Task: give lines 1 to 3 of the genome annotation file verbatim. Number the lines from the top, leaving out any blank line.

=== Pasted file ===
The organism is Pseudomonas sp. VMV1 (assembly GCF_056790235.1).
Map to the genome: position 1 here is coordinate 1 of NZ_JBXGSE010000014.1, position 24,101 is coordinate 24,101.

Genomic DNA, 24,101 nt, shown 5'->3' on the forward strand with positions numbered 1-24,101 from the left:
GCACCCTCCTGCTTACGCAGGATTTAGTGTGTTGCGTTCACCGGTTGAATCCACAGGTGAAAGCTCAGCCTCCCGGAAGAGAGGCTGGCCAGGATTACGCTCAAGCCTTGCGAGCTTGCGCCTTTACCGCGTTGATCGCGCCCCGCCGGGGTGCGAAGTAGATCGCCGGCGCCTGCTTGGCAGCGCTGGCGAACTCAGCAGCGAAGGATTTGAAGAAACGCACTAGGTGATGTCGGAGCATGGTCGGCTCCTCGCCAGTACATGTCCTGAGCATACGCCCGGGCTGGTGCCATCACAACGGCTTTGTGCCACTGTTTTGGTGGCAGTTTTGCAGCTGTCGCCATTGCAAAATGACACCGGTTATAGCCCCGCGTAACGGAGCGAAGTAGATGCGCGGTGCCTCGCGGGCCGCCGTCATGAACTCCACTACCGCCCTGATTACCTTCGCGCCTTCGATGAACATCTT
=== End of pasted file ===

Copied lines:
The organism is Pseudomonas sp. VMV1 (assembly GCF_056790235.1).
Map to the genome: position 1 here is coordinate 1 of NZ_JBXGSE010000014.1, position 24,101 is coordinate 24,101.

Genomic DNA, 24,101 nt, shown 5'->3' on the forward strand with positions numbered 1-24,101 from the left: